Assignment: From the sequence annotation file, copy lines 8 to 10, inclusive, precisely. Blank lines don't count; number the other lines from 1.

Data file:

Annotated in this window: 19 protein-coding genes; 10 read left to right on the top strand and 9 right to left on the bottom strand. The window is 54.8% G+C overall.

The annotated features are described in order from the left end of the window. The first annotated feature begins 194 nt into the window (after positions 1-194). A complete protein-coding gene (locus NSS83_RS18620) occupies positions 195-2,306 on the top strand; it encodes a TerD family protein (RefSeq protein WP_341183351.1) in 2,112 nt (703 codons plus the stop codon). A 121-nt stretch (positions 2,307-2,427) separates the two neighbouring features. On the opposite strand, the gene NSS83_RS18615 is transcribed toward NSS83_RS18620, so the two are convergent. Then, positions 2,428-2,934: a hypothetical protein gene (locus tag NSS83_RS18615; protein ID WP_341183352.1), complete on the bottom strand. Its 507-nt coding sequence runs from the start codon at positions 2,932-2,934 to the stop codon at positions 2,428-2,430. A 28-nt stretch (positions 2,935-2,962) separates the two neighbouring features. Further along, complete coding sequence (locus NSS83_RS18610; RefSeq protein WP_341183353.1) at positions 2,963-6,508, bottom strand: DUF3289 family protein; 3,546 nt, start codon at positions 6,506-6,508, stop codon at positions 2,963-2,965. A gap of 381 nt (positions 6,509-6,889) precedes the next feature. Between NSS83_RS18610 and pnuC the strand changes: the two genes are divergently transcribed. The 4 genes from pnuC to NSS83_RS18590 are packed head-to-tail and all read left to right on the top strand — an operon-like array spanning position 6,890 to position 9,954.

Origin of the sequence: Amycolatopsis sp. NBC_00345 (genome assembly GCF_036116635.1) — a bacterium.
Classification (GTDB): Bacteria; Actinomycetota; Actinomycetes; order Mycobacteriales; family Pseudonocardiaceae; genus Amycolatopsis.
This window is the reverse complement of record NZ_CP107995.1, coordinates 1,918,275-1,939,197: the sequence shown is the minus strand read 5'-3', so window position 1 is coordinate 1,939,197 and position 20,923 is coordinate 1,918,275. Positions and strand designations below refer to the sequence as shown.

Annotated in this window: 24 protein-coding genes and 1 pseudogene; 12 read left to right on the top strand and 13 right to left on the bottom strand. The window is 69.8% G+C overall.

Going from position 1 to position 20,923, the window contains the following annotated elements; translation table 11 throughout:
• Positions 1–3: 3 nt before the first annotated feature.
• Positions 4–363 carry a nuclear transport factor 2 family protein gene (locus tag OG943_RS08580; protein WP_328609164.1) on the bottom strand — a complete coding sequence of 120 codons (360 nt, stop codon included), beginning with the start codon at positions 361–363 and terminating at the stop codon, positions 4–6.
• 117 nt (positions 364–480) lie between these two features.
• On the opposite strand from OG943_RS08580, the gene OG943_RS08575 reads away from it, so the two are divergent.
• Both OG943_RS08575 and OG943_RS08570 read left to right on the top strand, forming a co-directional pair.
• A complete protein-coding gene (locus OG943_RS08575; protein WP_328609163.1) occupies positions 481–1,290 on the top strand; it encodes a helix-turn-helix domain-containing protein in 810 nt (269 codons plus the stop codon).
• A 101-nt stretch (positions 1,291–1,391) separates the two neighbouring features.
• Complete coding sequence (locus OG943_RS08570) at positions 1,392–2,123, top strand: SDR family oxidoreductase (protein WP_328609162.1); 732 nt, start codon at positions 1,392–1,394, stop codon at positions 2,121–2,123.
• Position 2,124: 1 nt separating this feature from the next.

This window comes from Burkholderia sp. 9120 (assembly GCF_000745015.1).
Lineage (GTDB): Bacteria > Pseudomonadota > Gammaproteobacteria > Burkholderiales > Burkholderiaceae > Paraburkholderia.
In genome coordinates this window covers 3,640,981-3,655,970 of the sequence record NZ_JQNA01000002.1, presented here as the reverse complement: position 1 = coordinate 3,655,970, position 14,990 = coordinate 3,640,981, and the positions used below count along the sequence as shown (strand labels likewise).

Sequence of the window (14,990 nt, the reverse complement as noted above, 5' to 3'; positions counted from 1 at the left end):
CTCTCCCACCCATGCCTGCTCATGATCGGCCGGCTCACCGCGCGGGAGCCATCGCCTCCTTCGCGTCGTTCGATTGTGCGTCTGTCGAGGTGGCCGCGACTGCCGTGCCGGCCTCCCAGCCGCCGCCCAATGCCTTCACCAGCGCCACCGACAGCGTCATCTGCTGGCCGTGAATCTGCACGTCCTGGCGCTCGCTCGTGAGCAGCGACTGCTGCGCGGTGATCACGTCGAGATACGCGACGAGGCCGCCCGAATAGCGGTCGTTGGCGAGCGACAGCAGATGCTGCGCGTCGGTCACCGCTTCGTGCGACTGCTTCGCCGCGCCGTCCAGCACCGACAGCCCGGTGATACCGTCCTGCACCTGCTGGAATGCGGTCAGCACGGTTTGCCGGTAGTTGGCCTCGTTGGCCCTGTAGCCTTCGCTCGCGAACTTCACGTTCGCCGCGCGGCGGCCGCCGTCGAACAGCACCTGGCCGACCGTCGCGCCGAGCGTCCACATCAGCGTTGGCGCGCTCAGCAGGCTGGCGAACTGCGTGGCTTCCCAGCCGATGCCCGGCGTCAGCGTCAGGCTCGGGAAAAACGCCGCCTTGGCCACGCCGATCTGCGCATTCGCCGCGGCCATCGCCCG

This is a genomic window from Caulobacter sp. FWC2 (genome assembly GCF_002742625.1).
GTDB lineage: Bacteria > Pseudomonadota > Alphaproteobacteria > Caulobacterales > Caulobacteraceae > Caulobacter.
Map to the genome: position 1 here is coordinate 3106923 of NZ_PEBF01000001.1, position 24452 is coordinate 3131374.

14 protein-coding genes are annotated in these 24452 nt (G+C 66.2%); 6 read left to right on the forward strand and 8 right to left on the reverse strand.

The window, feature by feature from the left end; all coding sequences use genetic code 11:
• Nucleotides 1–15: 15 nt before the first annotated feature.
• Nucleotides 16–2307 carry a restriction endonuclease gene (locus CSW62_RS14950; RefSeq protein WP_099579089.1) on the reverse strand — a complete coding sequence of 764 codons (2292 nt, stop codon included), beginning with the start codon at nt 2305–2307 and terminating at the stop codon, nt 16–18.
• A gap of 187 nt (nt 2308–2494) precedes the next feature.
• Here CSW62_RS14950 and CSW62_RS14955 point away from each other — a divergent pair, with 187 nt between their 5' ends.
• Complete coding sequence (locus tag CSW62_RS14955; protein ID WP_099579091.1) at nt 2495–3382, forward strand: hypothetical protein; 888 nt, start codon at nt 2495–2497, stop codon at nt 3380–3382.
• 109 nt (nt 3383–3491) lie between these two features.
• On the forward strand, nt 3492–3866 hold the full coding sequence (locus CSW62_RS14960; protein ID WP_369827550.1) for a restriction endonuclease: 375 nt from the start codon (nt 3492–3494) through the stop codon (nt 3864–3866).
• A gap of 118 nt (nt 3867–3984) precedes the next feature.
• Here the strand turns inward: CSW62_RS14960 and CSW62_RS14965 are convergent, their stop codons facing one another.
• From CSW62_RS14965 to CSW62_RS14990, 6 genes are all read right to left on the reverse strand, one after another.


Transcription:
• Positions 1–3: 3 nt before the first annotated feature.
• Positions 4–363 carry a nuclear transport factor 2 family protein gene (locus tag OG943_RS08580; protein WP_328609164.1) on the bottom strand — a complete coding sequence of 120 codons (360 nt, stop codon included), beginning with the start codon at positions 361–363 and terminating at the stop codon, positions 4–6.
• 117 nt (positions 364–480) lie between these two features.